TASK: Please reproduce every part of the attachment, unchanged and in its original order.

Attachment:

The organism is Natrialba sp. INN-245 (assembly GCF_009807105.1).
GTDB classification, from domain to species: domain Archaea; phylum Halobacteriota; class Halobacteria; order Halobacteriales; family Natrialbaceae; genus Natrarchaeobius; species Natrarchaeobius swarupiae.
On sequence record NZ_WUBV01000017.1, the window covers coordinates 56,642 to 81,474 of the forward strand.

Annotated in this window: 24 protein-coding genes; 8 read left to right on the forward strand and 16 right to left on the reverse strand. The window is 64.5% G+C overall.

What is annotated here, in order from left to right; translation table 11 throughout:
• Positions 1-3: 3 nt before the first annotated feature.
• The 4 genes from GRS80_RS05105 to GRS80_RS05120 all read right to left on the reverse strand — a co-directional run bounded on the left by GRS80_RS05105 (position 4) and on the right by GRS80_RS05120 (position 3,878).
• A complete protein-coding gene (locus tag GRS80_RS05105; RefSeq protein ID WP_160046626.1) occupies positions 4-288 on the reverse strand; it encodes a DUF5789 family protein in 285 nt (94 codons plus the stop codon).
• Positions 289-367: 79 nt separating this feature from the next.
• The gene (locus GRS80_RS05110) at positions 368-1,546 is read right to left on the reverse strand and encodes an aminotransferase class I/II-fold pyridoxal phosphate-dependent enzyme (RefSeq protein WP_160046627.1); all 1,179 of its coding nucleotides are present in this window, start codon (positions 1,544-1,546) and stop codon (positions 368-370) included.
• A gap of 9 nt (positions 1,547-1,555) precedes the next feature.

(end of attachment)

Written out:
The organism is Natrialba sp. INN-245 (assembly GCF_009807105.1).
GTDB classification, from domain to species: domain Archaea; phylum Halobacteriota; class Halobacteria; order Halobacteriales; family Natrialbaceae; genus Natrarchaeobius; species Natrarchaeobius swarupiae.
On sequence record NZ_WUBV01000017.1, the window covers coordinates 56,642 to 81,474 of the forward strand.

Annotated in this window: 24 protein-coding genes; 8 read left to right on the forward strand and 16 right to left on the reverse strand. The window is 64.5% G+C overall.

What is annotated here, in order from left to right; translation table 11 throughout:
• Positions 1-3: 3 nt before the first annotated feature.
• The 4 genes from GRS80_RS05105 to GRS80_RS05120 all read right to left on the reverse strand — a co-directional run bounded on the left by GRS80_RS05105 (position 4) and on the right by GRS80_RS05120 (position 3,878).
• A complete protein-coding gene (locus tag GRS80_RS05105; RefSeq protein ID WP_160046626.1) occupies positions 4-288 on the reverse strand; it encodes a DUF5789 family protein in 285 nt (94 codons plus the stop codon).
• Positions 289-367: 79 nt separating this feature from the next.
• The gene (locus GRS80_RS05110) at positions 368-1,546 is read right to left on the reverse strand and encodes an aminotransferase class I/II-fold pyridoxal phosphate-dependent enzyme (RefSeq protein WP_160046627.1); all 1,179 of its coding nucleotides are present in this window, start codon (positions 1,544-1,546) and stop codon (positions 368-370) included.
• A gap of 9 nt (positions 1,547-1,555) precedes the next feature.